Every two years Pennsylvania’s Department of Environmental Protection (DEP) produces a report on the quality of water in our streams and lakes. This is known as the Integrated Water Quality Report, and you can find it on DEP’s website at https://tinyurl.com/2020WQAR. These reports are fascinating, but best appreciated on desktop, laptop or large tablet or computer screen.
For example, there is a map of “Streams Prioritized for Restoration” by DEP. Searching on this map for “Adams County, PA” shows that DEP has prioritized restoring the headwaters of Conewago Creek, including Opossum Creek and its headwaters. The prioritization area ends where Opossum Creek flows into the Conewago.
The graphics on this web site are beautiful, but there are also valuable data available behind the scenes. You can download DEP’s data to do your own graphs or maps depending on your interest.
Any website this powerful is likely to be a little daunting to use at first, or even at second or third if you are as slow as I am. The material is presented in two parts – the Integrated Report and a mapping application – and video tutorials for each part. I recommend spending a few minutes watching the tutorials, even if you’re averse to watching web videos—I managed to waste a lot of time getting confused before I finally went back and watched them.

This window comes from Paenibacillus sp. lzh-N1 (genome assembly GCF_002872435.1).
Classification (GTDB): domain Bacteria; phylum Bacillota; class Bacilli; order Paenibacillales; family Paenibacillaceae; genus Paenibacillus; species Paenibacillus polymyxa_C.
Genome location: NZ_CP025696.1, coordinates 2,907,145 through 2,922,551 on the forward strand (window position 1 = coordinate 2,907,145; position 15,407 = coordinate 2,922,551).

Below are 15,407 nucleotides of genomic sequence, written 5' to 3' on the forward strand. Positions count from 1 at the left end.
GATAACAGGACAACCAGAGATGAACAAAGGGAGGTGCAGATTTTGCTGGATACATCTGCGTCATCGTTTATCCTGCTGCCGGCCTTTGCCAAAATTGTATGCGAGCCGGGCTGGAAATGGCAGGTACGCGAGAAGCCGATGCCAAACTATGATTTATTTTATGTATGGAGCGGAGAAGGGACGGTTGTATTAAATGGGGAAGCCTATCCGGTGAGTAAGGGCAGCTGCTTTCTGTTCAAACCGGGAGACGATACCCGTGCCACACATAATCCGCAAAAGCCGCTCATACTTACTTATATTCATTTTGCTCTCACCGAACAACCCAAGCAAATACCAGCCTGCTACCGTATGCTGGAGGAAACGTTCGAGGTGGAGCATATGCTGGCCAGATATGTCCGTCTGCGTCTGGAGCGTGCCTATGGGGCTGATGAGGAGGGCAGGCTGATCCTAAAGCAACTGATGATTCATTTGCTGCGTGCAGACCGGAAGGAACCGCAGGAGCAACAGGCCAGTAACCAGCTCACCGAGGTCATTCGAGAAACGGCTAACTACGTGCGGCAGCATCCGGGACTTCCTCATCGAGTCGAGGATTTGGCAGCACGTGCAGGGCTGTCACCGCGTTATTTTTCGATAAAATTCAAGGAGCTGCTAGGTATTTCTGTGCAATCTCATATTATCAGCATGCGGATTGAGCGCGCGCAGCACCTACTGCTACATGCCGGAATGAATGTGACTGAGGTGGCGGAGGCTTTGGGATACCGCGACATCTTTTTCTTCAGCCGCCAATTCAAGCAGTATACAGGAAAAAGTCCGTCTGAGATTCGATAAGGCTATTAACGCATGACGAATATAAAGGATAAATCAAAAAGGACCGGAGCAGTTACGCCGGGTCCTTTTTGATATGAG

Another piece of background information is that PA Code 93.3 lists “Protected water uses,” defining the categories for development of water quality criteria. There are five main categories: Aquatic Life, Water Supply, Recreation & Fish Consumption, Special Protection, and Other (or Navigation). An “attaining” waterway or stream segment meets the four standards for the four purposes. If a stream segment is not attaining any one of its four uses, it is considered “impaired.”
In the report, Category 1 waters meet all three categories. For instance, in Adams county, a large part of the East Branch Antietam Creek in Michaux Forest falls into Category 1, but nothing else.
A more positive view is provided by a map of “Category 2 Waters”, which are those that meet the criteria for some of the uses, but not all. This seems to apply to most of the waters in Adams County, so all is not lost!
Another thing I found interesting with respect to Adams County was the map of assessments that changed between the 2018 report and the 2020 report. Sadly, very little changed. On the positive side, four small tributaries to Little Marsh Creek did upgrade from “Impaired” to “Attaining” for Aquatic Life.
The only other change was to Stevens Run, which goes right through Gettysburg Borough. Stevens Run was “Impaired” and is still “Impaired”, for Aquatic Life, but the causes changed. The new causes are listed as “Flow Regime Modification, Nutrients, Siltation.” Sigh.
If you spend enough time with these data you will discover that much more widespread monitoring is needed. We in the Watershed Alliance of Adams County are working to help address this need. WAAC volunteers perform monthly tests on several waterways to determine trends in such factors as nitrates, phosphates and sedimentation to help determine where improvement can be made.
If you would like to help out, we’d love to hear from you! You can reach us at firstname.lastname@example.org